This makes it sound like advisers earnings revenue mostly at the expense of client capital is something that should be enshrined and celebrated. The article also gives the impression that the removal of 'grandfathered commissions' and efforts to shine a light on the conflicts embedded in the bank advice business model (a giant distribution funnel) by Hayne is somehow a travesty. How is an adviser earning an annuity-type revenue stream into perpetuity from putting a client into a legacy, high-cost underperforming investment product defendable? On the education front, if you go to see a doctor, lawyer or accountant and found out they only had a diploma from some clown college, would you feel comfortable doing business with them? I think not. I keep hearing the argument that advisers who have ’40 years in the industry’ should be precluded from the education standards. Just because you have worked as an adviser for a long time does not mean you have acquired the necessarily skills, knowledge and training to properly understand the often complex products and strategies being recommended. Much like doctors (who are highly qualified) advisers make recommendations that can have lasting effects (both good and bad). Ensuring a certain standard is met ensures the client’s interests are protected. It’s also the only way that advisers are viewed in the same light as professional services (maybe not lawyers) instead of used car salesmen..

You attempt to use semantics in regards to interpretation of the FASEA Code. I can only assume this is an attempt to muddy the waters regarding whether a conflict exists in regards to the payment of stamping fees. The defence of ‘normal behaviour’ in the broker example used for not banning fees is laughable. If a broker can assert that ‘churning’ (another way to destroy capital) was the primary motivator for participating in an IPO and not the 1.25% fee that is sufficient? Firstly, the broker will make more from the stamping fee versus a round trip on brokerage? So if anything is driving the motivation to cover school fees it will be the stamping fee. This also offers an easily exploitable loophole as there is no easy way to prove the stamping fee was the primary motivator behind the recommendation. Easy way is to scrap it and remove all ambiguity.

Moreover, an easy test to determine whether revenue generated from ‘ancillary products and services is merely incidental to the advisers dominant purpose in providing advice’ would be to place a moratorium on stamping fees. You could then assess the impact this has on level of demand from advisers/brokers for LIC/LIT IPO’s. Again, I will happily bet the house that demand would tank faster than Bernard Tomic at Wimbledon.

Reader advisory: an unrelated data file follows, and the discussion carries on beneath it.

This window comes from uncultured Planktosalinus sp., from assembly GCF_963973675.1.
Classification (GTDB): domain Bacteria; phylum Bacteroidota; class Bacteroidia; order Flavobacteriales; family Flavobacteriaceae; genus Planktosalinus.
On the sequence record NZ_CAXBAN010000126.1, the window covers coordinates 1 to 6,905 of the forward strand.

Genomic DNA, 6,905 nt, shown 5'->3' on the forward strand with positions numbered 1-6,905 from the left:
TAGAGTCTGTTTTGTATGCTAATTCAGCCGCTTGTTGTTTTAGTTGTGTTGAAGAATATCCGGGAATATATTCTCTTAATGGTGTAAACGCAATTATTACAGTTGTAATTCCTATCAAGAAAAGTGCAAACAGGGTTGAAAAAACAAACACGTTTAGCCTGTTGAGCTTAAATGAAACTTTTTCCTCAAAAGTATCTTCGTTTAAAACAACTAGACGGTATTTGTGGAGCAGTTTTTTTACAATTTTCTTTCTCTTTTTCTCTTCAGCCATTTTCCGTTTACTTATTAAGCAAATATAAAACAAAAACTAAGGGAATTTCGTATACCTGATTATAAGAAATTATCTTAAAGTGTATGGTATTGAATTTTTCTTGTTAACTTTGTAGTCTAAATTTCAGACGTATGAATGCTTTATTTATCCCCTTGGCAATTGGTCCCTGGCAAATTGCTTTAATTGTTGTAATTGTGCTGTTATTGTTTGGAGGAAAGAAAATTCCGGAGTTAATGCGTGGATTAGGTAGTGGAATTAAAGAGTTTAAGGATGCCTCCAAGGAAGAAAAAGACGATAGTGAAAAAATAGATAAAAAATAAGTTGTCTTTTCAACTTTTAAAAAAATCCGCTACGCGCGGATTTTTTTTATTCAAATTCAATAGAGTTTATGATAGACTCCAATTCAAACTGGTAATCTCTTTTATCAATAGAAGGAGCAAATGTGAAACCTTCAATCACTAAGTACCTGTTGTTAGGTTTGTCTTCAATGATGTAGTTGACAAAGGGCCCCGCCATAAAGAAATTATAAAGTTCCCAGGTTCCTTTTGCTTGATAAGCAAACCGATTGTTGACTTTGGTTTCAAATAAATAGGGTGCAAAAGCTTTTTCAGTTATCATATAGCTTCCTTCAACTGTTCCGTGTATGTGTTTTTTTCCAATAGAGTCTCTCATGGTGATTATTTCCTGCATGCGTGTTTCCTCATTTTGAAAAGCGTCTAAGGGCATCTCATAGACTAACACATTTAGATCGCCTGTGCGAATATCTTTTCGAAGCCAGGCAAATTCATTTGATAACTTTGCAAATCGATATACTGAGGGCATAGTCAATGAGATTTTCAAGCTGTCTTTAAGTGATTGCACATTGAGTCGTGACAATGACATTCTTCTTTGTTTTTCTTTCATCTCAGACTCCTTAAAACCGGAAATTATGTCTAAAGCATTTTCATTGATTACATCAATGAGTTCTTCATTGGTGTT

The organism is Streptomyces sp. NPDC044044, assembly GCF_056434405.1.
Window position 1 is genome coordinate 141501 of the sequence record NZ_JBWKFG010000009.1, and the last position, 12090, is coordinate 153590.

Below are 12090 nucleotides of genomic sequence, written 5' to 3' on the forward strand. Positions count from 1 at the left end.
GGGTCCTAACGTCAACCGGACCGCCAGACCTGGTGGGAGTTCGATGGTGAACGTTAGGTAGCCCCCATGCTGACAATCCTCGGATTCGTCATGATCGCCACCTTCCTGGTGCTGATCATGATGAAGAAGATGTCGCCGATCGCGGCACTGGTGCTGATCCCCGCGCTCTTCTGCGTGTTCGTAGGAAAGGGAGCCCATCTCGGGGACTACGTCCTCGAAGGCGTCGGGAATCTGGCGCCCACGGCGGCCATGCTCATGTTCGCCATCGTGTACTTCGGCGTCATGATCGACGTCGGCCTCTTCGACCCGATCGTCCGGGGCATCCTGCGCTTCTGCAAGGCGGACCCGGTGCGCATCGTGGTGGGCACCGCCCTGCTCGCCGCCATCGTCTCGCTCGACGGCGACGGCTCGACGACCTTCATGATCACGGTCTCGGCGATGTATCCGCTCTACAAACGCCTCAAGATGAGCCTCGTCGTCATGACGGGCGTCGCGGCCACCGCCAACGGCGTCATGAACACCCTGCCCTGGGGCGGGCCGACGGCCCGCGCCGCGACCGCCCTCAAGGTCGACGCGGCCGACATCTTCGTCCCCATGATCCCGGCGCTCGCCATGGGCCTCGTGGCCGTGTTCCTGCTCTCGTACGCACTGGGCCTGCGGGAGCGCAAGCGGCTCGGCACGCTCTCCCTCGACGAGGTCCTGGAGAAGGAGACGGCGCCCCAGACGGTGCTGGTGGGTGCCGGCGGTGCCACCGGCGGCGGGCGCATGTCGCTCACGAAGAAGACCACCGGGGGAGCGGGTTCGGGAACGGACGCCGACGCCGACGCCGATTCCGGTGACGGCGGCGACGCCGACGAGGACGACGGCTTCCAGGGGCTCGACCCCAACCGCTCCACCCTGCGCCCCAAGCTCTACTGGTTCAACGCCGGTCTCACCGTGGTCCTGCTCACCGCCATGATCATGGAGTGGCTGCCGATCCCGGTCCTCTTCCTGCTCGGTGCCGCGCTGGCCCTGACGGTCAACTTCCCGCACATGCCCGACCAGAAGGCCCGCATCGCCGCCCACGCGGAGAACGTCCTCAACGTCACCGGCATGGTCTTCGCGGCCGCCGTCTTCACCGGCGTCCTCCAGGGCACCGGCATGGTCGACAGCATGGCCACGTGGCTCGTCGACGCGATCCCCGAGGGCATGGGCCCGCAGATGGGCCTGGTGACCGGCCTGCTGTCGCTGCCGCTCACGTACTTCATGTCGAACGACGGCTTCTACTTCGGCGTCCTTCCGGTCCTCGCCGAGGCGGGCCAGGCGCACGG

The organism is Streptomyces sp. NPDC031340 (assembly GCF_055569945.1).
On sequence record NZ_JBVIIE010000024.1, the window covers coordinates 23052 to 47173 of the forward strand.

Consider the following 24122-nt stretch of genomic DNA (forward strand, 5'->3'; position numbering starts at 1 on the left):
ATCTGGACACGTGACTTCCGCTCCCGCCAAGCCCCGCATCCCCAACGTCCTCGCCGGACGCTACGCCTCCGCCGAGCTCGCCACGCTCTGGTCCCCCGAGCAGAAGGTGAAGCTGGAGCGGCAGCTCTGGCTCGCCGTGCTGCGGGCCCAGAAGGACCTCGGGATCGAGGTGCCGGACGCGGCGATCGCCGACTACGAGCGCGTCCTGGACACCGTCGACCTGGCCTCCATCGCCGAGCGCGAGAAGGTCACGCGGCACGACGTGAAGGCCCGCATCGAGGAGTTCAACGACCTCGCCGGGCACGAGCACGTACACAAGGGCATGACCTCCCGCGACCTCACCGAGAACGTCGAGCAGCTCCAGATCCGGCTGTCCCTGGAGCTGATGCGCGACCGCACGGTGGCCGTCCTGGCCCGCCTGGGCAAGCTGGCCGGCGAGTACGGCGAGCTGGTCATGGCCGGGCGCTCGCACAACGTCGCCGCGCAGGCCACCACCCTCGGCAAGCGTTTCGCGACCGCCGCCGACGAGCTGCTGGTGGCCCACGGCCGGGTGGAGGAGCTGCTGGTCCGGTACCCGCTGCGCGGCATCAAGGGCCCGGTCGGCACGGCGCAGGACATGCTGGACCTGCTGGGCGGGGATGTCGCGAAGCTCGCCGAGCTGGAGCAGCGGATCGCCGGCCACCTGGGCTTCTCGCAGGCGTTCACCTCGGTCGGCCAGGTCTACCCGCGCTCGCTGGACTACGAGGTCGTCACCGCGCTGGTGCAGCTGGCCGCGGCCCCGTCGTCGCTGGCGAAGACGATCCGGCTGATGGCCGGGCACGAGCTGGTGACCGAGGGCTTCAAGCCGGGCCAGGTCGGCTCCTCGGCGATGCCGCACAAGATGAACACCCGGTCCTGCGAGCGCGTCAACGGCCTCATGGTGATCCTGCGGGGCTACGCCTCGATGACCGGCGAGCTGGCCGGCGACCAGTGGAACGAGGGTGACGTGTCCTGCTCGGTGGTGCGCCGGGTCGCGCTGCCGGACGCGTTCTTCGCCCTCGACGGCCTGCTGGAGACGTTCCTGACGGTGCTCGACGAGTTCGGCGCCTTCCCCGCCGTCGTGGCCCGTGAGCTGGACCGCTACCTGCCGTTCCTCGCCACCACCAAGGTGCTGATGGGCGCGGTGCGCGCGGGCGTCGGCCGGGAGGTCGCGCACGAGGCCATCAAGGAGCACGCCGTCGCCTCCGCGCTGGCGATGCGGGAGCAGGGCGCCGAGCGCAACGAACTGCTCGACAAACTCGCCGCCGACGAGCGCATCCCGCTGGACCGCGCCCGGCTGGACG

‘In some cases the selling fee will be refunded to the client’. I can’t claim to have seen the breakdown, but I would also bet my humble house that almost of all the fees (90%+) would be retained by the adviser/broker.

I don’t think brokers/advisers are nefarious by any means but I’ll quote Munger who I know you are fond of who said: “show me an incentive, I’ll show you an outcome.” LIC’s/LIT’s are, for the most part, a sub-optimal way to invest. The fact that ~80% of the market trades at a perennial discount to NTA should be enough of a reason to eschew them. Investors are also essentially making the difficult job of earning returns even harder by introducing another layer of uncertainty regarding where prices trades relative to its NTA. With ETF’s and unit trust, this is largely nullified.

This is a conflicted commission every day of the week. The fact this is even a debate is worrying..

December 19, 2019

Hi Daniel, thanks for the comment but we seem closer to saying the same thing than disagreeing. I set out to show that the Code Guidance allows financial advisers to keep a selling fee, and this has been confirmed verbally to me by FASEA since this article was written. So that's me proving a fact, not offering a personal opinion.

BUT, I then go on to say that many advisers and brokers are motivated by the selling fee and that is a conflict. The example of the four different types of funds is my evidence. So my conclusion is that advisers and brokers will find it difficult to defend the ethical position of taking these fees, even if it is legal.